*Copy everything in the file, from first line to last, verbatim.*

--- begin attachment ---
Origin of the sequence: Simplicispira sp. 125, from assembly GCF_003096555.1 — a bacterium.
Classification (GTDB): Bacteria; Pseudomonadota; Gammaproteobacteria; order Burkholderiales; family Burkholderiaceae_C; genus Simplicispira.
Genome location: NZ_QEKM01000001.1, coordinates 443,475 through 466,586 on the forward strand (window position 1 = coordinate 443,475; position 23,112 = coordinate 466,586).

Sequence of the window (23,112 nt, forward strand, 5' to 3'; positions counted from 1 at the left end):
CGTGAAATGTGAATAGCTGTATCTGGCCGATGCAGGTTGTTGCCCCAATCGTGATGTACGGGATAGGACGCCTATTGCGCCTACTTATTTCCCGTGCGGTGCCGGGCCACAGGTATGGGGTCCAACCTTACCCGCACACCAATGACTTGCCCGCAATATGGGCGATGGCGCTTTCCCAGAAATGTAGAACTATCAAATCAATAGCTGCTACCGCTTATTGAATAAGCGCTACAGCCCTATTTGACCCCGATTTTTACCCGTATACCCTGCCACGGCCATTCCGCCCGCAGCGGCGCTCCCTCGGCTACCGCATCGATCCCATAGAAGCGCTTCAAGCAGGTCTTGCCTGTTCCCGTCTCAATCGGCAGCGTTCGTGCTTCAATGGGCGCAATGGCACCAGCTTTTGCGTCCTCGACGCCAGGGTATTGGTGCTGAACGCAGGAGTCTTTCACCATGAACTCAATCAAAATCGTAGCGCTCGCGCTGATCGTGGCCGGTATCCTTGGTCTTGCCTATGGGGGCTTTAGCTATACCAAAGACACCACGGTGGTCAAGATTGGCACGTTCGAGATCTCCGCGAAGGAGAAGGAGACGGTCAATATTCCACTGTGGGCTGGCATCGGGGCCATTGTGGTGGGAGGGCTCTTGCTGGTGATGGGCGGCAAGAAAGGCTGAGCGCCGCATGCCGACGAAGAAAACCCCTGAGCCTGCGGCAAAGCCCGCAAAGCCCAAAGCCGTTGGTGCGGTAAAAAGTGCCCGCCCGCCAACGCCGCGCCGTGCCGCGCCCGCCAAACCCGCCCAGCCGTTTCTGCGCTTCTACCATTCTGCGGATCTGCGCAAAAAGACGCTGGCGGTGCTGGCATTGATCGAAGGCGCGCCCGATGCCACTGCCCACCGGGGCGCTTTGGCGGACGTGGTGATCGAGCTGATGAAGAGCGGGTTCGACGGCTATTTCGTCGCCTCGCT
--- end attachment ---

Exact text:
Origin of the sequence: Simplicispira sp. 125, from assembly GCF_003096555.1 — a bacterium.
Classification (GTDB): Bacteria; Pseudomonadota; Gammaproteobacteria; order Burkholderiales; family Burkholderiaceae_C; genus Simplicispira.
Genome location: NZ_QEKM01000001.1, coordinates 443,475 through 466,586 on the forward strand (window position 1 = coordinate 443,475; position 23,112 = coordinate 466,586).

Sequence of the window (23,112 nt, forward strand, 5' to 3'; positions counted from 1 at the left end):
CGTGAAATGTGAATAGCTGTATCTGGCCGATGCAGGTTGTTGCCCCAATCGTGATGTACGGGATAGGACGCCTATTGCGCCTACTTATTTCCCGTGCGGTGCCGGGCCACAGGTATGGGGTCCAACCTTACCCGCACACCAATGACTTGCCCGCAATATGGGCGATGGCGCTTTCCCAGAAATGTAGAACTATCAAATCAATAGCTGCTACCGCTTATTGAATAAGCGCTACAGCCCTATTTGACCCCGATTTTTACCCGTATACCCTGCCACGGCCATTCCGCCCGCAGCGGCGCTCCCTCGGCTACCGCATCGATCCCATAGAAGCGCTTCAAGCAGGTCTTGCCTGTTCCCGTCTCAATCGGCAGCGTTCGTGCTTCAATGGGCGCAATGGCACCAGCTTTTGCGTCCTCGACGCCAGGGTATTGGTGCTGAACGCAGGAGTCTTTCACCATGAACTCAATCAAAATCGTAGCGCTCGCGCTGATCGTGGCCGGTATCCTTGGTCTTGCCTATGGGGGCTTTAGCTATACCAAAGACACCACGGTGGTCAAGATTGGCACGTTCGAGATCTCCGCGAAGGAGAAGGAGACGGTCAATATTCCACTGTGGGCTGGCATCGGGGCCATTGTGGTGGGAGGGCTCTTGCTGGTGATGGGCGGCAAGAAAGGCTGAGCGCCGCATGCCGACGAAGAAAACCCCTGAGCCTGCGGCAAAGCCCGCAAAGCCCAAAGCCGTTGGTGCGGTAAAAAGTGCCCGCCCGCCAACGCCGCGCCGTGCCGCGCCCGCCAAACCCGCCCAGCCGTTTCTGCGCTTCTACCATTCTGCGGATCTGCGCAAAAAGACGCTGGCGGTGCTGGCATTGATCGAAGGCGCGCCCGATGCCACTGCCCACCGGGGCGCTTTGGCGGACGTGGTGATCGAGCTGATGAAGAGCGGGTTCGACGGCTATTTCGTCGCCTCGCT